In an era where the internet dominates life, video services like Netflix and YouTube have flourished. The age of television is waning, and the ability to binge-watch content is becoming the new norm. Now, it seems that it’s more common to have a Netflix account than to not. And while Netflix has existed since 1999, its online streaming is newer than YouTube. Yet people seem to spend a majority of their video-consuming time on Netflix. I was one of those people up until recently, until I really committed some time (circumstantially) to YouTube, and realized what it really has to offer.
What drew me to YouTube as a true fan with dedicated subscriptions (as opposed to just looking up random videos from time to time), was the quality “educational” videos, including Vsauce, CGPGrey, Brady Haran’s various channels, and Smarter Every Day, among others. As a massive user of Wikipedia, these channels provided me with essentially the same benefit as Wikipedia, that being cool and often random facts, while also being entertaining and innovative. My discovering of these channels led me to watch their entire backlogs, something which every YouTube fan should do. I continued on with the following of these channels for some time. Then I found the Vlogbrothers.
I’d known about the existence of John and Hank Green’s channel for a while, but never really watched it until I happened across a recurring series of “[insert large number] jokes in four minutes” videos by Hank. This drew me in and, after watching a number of their videos at random and becoming accustomed to their style and the various intricacies of Nerdfighteria, I decided to start from the beginning. That meant watching every of their videos in chronological order, starting with Brotherhood 2.0.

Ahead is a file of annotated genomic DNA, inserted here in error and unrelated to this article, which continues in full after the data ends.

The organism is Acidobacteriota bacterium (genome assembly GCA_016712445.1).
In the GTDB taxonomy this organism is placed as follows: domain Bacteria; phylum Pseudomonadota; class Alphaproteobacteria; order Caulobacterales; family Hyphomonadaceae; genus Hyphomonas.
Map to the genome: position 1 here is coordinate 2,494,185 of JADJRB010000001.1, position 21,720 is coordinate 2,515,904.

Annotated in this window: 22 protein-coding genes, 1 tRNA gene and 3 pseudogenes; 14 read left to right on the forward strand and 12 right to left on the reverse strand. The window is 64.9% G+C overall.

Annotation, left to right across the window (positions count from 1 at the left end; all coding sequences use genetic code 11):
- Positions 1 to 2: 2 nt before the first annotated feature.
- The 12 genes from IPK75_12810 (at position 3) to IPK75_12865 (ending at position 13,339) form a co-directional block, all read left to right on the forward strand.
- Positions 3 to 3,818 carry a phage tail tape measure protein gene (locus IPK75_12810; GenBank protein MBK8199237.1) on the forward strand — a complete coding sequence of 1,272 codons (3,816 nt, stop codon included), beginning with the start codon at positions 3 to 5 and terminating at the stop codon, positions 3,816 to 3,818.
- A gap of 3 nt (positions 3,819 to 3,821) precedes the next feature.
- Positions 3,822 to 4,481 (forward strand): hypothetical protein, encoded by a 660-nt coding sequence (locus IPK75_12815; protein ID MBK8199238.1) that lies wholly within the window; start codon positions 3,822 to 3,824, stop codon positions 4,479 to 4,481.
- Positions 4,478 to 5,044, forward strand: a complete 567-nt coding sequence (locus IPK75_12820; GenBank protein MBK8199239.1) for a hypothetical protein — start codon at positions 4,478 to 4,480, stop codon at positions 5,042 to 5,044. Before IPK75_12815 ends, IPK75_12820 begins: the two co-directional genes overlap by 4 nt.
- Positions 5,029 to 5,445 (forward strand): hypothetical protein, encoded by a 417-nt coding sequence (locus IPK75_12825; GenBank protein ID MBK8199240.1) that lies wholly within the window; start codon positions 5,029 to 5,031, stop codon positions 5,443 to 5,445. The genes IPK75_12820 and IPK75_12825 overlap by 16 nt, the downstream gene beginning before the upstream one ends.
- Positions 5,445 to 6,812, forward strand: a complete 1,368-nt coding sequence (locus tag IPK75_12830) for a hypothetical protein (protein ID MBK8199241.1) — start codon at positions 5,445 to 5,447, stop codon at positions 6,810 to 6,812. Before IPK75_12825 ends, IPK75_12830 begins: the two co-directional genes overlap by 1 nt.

It was this experience (which, mind, is still ongoing, since they have something like 1,400 videos) that drew me to the conclusion made in the title, that YouTube is better than Netflix. What watching the Vlogbrothers, particularly Brotherhood 2.0, provided me was the joy of seeing an empire, one that I knew what it would become, be created right before my eyes. I’m someone who is fascinated by everyday life, and the small stories that are ingrained into it. The Vlogbrothers provided this in abundance, chronicling their various day-to-day activities, as well as their larger career and life arcs.
This is why YouTube is better than Netflix: it’s real. Sure, Netflix can provide nearly endless entertainment, and I do enjoy what it has to offer. But just by its very nature, it’s fake. Netflix is just actors reading from a script experiencing predetermined events. Even if it’s a show or movie about “real life” stuff, it still isn’t real life. Real life is unpredictable and ever changing, with countless little facets that make all the difference. YouTube allows you to explore these facets, whatever they may be, by connecting you to real people whose lives also reach to the same facets as yours. It allows you to watch real life stories unfold before your eyes, and often become a part of them as well. You learn new things all over, from the wonderful educational YouTubers to the daily vloggers and all those inbetween. Everyone has their own combination of random interests and identities, and YouTube’s mass of content ensures that you can find something you can relate to, and something you can enjoy.
It’s the only real reality TV.